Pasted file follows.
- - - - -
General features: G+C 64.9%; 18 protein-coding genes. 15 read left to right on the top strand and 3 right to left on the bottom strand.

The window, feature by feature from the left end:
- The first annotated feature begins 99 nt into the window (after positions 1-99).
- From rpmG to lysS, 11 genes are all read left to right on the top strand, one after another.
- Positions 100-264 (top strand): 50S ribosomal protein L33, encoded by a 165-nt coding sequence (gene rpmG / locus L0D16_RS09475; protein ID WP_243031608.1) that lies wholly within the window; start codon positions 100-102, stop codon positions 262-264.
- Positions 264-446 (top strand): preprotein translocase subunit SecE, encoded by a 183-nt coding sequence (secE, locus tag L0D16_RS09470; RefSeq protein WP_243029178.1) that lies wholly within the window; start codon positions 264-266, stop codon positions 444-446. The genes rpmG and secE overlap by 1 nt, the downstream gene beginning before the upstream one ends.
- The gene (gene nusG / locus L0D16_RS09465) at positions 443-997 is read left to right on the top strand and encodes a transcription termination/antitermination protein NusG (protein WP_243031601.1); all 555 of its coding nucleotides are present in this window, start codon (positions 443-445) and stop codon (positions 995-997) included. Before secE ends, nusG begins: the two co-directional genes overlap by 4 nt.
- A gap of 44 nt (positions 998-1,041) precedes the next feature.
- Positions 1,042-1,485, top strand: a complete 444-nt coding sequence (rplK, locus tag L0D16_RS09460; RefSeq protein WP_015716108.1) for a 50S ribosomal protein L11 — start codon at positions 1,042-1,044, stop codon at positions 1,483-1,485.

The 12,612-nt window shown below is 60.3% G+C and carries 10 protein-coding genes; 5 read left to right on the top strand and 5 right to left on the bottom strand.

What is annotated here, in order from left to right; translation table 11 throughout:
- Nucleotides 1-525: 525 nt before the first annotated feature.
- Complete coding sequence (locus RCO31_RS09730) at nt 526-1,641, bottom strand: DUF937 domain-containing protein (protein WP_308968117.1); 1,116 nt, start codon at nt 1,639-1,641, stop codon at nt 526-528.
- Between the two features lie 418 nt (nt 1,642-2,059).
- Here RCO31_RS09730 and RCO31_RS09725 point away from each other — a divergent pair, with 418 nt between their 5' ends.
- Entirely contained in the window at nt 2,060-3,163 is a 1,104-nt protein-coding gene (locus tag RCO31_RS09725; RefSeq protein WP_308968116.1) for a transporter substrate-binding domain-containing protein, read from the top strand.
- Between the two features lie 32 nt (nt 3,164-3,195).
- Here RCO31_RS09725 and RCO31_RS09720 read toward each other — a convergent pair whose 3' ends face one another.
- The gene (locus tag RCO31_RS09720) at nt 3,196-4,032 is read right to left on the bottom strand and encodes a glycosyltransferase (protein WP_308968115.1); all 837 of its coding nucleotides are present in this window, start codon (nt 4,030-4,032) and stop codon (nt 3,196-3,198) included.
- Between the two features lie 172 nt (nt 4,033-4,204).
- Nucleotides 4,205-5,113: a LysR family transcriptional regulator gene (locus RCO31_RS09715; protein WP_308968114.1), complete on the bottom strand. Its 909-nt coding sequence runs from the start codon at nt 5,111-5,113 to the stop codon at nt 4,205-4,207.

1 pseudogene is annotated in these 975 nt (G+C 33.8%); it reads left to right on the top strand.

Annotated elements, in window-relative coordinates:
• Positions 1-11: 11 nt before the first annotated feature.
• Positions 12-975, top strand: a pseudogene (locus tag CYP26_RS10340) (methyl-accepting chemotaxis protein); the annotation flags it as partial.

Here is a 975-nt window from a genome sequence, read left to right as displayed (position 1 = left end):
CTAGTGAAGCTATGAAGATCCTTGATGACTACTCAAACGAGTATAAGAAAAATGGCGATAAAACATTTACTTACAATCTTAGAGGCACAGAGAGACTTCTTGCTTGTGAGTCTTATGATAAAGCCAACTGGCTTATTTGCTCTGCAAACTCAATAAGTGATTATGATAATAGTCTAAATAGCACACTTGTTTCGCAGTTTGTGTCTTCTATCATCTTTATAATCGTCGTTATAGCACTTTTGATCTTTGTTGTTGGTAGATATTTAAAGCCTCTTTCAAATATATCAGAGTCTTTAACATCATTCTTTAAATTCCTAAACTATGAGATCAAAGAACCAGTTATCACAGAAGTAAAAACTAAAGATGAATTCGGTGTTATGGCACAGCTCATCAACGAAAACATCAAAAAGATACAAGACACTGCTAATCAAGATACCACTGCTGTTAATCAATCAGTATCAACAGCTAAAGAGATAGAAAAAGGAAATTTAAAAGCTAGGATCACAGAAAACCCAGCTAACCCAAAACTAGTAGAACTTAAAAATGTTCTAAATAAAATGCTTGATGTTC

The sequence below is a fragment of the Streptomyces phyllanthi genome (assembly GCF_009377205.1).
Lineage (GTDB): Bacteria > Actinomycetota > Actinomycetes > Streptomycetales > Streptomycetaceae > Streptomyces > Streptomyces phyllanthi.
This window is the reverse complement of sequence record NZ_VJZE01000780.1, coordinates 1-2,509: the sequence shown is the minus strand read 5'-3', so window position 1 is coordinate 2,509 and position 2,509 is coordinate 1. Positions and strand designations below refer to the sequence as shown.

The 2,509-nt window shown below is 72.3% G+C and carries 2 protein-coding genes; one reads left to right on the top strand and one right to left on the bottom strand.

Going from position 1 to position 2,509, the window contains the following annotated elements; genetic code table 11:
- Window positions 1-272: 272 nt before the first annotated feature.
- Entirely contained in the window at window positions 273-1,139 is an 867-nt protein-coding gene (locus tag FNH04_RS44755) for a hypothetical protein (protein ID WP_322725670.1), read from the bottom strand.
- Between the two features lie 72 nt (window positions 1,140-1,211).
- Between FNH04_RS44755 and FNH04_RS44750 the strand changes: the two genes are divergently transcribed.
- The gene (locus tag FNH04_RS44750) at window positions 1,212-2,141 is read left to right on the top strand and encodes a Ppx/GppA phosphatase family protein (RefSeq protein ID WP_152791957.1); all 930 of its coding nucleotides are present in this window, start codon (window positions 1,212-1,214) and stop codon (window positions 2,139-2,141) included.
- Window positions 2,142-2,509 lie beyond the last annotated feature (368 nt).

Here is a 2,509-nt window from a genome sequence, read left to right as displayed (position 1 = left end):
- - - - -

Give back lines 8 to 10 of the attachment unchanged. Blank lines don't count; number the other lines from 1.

- A gap of 44 nt (positions 998-1,041) precedes the next feature.
- Positions 1,042-1,485, top strand: a complete 444-nt coding sequence (rplK, locus tag L0D16_RS09460; RefSeq protein WP_015716108.1) for a 50S ribosomal protein L11 — start codon at positions 1,042-1,044, stop codon at positions 1,483-1,485.

The 12,612-nt window shown below is 60.3% G+C and carries 10 protein-coding genes; 5 read left to right on the top strand and 5 right to left on the bottom strand.